Can Shrinking Be Good for Japan? A Marxist Best Seller Makes the Case.
Japan, known for its focus on economic growth, is facing a unique challenge – a declining population and economic stagnation. While many believe that this is a crisis that needs to be urgently addressed, one philosophy professor, Kohei Saito, argues that it can actually be seen as an opportunity for Marxist reinvention. In his book “Capital in the Anthropocene,” Saito proposes that Japan should shift its perspective and view its current condition as a chance to reevaluate its economic system.
Capitalism’s Limitations in Japan
Saito taps into a growing disillusionment among the Japanese population with the belief that capitalism can solve the country’s problems. Whether it’s caring for the aging population, reducing inequality, or mitigating climate change, people are starting to doubt the effectiveness of capitalist solutions. Despite Japan’s aggressive monetary and fiscal policies to promote economic growth, these interventions have done little to stimulate the economy. In fact, even when Japan’s economy expands through external factors like exports and tourism, domestic consumption is shrinking.
This obsession with growth, Saito argues, has led to wasteful spending and detrimental consequences for the environment. He believes that Japan, being a wealthy country, should focus on metrics other than gross domestic product (GDP) to gauge its economic well-being. Instead, the emphasis should be on measures like health, education, and standard of living.
The Rise of Marxism in Japan
Kohei Saito first encountered the ideas of Karl Marx during his undergraduate years, and it was a profound shock to him. He began studying Marx’s twilight years, when the philosopher realized the environmental devastation that capitalism’s insatiable demand for growth would inevitably lead to. Inspired by the renaissance of Marx’s ideas after the 2008 financial crisis, rising inequality, and concerns about climate change, Saito wrote “Capital in the Anthropocene” during the Covid pandemic.
Interestingly, Saito acknowledges that people in Japan aren’t making the same calls for a complete rejection of capitalism as seen in other parts of the world. Instead, they internalize the blame and believe that they need to change themselves rather than the economic system. This mindset resonates with Saito, as he too had once believed that individual failings were the root cause of Japan’s problems.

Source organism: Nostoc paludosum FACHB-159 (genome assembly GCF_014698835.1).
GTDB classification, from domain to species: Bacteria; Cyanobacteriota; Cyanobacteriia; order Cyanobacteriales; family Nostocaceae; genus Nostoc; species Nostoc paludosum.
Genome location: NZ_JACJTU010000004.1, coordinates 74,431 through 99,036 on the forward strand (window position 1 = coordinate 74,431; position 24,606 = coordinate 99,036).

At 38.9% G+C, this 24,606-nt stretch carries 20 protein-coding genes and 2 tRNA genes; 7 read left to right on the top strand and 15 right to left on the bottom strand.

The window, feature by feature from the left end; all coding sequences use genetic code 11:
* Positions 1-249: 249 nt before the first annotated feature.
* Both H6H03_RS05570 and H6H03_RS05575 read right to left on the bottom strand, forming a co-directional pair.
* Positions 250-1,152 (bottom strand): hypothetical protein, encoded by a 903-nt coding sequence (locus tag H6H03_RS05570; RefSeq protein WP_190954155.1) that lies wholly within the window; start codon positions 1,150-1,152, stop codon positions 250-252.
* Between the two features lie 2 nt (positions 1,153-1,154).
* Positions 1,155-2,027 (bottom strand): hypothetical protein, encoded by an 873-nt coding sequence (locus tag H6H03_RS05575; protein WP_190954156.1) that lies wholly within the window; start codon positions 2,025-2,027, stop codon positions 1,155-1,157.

The Criticism and Impact of Saito’s Book
Saito’s book, advocating for degrowth communism, has had a surprising impact in Japan. Despite the skepticism of his editor and the unpopularity of communism in the country, “Capital in the Anthropocene” has sold over 500,000 copies, exceeding all expectations. Saito’s ideas have gained attention in the media, and the book is set to be translated into multiple languages.
Of course, Saito has faced criticism from those who argue that he is hypocritical for criticizing a system he has benefitted from and for offering idealistic and unworkable alternatives. Nevertheless, his book has sparked a publishing boomlet on Marxism in Japan, with other works emerging that explore similar ideas.
- Japan has one of the oldest populations in the world, with a low birth rate and a shrinking workforce.
- The country has implemented aggressive monetary and fiscal policies, including ultracheap money and big government spending, to promote economic growth.
- Japan’s obsession with economic growth has led to wasteful spending and overconsumption.
- Saito argues that Japan should shift its focus from quantity to quality, prioritizing measures like health, education, and standard of living.
- “Capital in the Anthropocene” has sparked a renewed interest in Marxism in Japan.
In a country known for its emphasis on economic growth, Kohei Saito’s book “Capital in the Anthropocene” challenges Japan to reevaluate its approach. By shifting the perspective from crisis to opportunity and exploring Marxist reinvention, Saito argues for a focus on quality of life and sustainability rather than endless GDP growth. While his ideas have faced criticism, they have also sparked a wider conversation about alternatives to the current economic system.
As Japan grapples with a declining population and economic stagnation, Kohei Saito’s book “Capital in the Anthropocene” offers a unique perspective. By challenging the status quo and highlighting the limitations of capitalism, Saito proposes a Marxist reinvention where Japan’s shrinking can be seen as an opportunity for change. While his ideas have been met with skepticism and criticism, they have also gained significant attention and sparked a broader discussion about the future of Japan’s economy.